The conclusion of both studies is clear and fits with all the knowledge we have on acoustics and human behaviour. We need to create environments with a range of settings that allow people to find the right space in which to work, whatever their psychological, physical or practical needs.

Provide employees with areas where they can focus, concentrate and gain some headspace and you will reap the rewards in terms of a more productive and engaged workforce.

This model of the workplace based on task-oriented zones, now routinely described as activity based or agile working, is not new and dates back at least to the time of the combi-office, a mixture of cellular and open plan, that was a common feature of European offices long before we even knew what a laptop was.

The key difference nowadays is that while the combi-office was frequently specified as part of a hierarchical vision of work, with cellular offices going with status as part of a relatively rigid layout, modern organisations prefer to focus on the democratic benefits of agile working.




So the provision of zones for private and interactive work nowadays will typically be far more dependent on function and need than on status. Because of this close link with functionality, this sophisticated model of the workplace is invariably reliant on a thorough understanding of the organisation’s needs as well as those of the people who work for it.

It is also likely to be a better solution than a traditional open plan space in creating a collaborative working environment that meets the needs of a wide range of people.

The results of a survey of nearly 43,000 US office workers in a recent issue of the Journal of Environmental Psychology makes the point clearly. The researchers Jungsoo Kim and Richard de Dear in the Faculty of Architecture at the University of Sydney applied their research to assess some of the most commonly held beliefs about open plan offices, especially the assumption that they ‘facilitate communication and interaction between co-workers, promoting workplace satisfaction and team-work effectiveness’.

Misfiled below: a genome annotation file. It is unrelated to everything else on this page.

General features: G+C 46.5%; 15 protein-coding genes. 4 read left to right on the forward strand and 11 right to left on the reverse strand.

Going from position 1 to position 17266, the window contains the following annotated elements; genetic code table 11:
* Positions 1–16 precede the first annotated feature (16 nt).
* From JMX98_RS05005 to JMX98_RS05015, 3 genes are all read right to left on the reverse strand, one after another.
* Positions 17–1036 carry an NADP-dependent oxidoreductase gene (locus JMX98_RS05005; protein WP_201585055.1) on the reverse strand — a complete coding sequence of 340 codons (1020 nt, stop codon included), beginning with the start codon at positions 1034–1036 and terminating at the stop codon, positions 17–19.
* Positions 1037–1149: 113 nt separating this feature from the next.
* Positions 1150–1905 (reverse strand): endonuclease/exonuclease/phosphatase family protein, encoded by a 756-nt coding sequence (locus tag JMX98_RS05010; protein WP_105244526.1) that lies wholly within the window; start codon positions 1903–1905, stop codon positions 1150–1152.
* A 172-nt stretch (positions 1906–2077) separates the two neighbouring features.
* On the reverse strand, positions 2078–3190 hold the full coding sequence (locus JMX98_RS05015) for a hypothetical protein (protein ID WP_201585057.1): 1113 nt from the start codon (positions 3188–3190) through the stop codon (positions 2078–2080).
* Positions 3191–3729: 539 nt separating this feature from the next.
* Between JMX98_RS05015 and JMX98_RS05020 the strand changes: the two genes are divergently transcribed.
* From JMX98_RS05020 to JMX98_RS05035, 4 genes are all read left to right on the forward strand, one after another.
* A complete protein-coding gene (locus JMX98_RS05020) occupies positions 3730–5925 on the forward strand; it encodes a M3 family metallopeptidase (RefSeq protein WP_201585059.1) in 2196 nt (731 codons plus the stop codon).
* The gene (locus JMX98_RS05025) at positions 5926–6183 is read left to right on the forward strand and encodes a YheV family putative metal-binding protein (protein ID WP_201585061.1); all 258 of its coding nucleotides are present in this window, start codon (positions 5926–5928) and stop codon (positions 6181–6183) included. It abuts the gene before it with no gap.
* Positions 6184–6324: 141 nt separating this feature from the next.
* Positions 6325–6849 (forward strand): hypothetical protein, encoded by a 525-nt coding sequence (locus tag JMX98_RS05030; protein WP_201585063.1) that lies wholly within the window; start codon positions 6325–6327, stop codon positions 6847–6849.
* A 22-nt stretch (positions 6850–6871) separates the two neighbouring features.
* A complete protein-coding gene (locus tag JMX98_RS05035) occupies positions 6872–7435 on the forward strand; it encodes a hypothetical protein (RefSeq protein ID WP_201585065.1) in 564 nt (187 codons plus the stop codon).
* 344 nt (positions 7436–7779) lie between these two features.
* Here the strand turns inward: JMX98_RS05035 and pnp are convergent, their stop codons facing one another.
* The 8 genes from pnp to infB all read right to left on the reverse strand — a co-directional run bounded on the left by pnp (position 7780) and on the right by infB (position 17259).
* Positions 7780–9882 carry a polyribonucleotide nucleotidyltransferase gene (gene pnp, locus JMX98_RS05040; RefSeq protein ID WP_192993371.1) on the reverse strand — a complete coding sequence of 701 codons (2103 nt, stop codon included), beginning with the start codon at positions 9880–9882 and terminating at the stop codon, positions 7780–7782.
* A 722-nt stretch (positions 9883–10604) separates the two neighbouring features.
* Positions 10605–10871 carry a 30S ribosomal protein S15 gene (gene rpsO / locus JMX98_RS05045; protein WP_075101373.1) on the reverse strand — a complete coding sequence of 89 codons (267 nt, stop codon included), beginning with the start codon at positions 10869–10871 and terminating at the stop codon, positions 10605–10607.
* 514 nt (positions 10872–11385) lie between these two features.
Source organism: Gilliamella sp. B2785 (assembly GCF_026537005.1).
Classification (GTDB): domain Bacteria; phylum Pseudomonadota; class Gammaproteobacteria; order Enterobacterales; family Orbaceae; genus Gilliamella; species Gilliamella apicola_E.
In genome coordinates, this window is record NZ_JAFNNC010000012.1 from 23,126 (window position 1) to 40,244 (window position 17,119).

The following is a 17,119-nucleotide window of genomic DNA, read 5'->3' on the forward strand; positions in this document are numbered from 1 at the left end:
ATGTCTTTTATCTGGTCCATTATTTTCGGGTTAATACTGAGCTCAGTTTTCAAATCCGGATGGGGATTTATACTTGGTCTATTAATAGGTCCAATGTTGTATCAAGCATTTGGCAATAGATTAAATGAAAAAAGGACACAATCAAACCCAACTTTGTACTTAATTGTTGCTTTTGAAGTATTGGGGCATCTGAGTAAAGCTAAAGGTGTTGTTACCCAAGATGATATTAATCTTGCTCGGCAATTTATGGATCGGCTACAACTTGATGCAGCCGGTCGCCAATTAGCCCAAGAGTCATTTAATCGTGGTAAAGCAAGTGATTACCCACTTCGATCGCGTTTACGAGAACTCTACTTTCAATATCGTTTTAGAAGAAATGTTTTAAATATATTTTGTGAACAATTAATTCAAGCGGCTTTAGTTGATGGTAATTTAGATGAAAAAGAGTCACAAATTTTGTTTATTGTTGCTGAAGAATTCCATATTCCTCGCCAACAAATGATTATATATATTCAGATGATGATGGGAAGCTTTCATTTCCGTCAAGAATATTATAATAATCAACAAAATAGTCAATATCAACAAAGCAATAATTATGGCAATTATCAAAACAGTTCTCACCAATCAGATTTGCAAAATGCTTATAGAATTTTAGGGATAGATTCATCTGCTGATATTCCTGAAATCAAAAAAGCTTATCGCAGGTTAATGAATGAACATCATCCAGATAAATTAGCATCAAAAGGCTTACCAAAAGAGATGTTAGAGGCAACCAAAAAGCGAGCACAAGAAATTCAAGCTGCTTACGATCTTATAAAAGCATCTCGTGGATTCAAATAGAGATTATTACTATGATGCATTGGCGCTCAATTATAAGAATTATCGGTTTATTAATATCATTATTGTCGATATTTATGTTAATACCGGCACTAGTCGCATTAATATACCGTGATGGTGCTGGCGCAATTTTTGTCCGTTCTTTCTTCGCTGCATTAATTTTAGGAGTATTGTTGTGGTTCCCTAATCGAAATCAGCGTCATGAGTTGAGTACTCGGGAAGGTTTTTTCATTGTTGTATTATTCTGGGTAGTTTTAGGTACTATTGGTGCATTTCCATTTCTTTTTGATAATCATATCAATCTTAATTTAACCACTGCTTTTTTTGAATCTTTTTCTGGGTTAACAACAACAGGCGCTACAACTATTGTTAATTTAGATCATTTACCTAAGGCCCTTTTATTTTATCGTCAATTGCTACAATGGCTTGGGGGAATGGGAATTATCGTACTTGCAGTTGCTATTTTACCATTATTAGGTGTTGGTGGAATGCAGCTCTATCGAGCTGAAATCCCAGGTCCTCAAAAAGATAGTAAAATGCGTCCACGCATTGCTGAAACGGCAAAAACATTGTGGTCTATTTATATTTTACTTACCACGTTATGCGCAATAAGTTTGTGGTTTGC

What the research shows is that the thing that bothers people most is not noise level per se but rather their lack of privacy, both in terms of hearing what other people are saying and having their own conversations overheard.

While a quarter of the survey’s subjects said they were dissatisfied with the level of noise at work, over half of the huge sample of workers in open plan offices cited their lack of acoustic privacy as a major frustration at work. This made it easily the most important issue facing workers according in the survey.17

In the context of the research, this goes against one of the arguments most commonly made in favour of open plan offices, namely that by opening up the workplace people are free to exchange information and ideas. What happens in practice according to the researchers is that it is those workers with a higher degree of privacy who feel most likely to share with colleagues, safe in the knowledge that information is only going to those intended.

They conclude: “Our results categorically contradict the industry-accepted wisdom that open-plan layout enhances communication between colleagues and improves occupants’ overall work environmental satisfaction”.

This makes the point loudly and clearly that when it comes to making people more productive and happy at work, the most important thing you can offer them is the right level of acoustic and visual privacy. They need to work with their colleagues and enjoy the benefits of interacting with other human beings but there is a better balance to be struck than the one many have right now.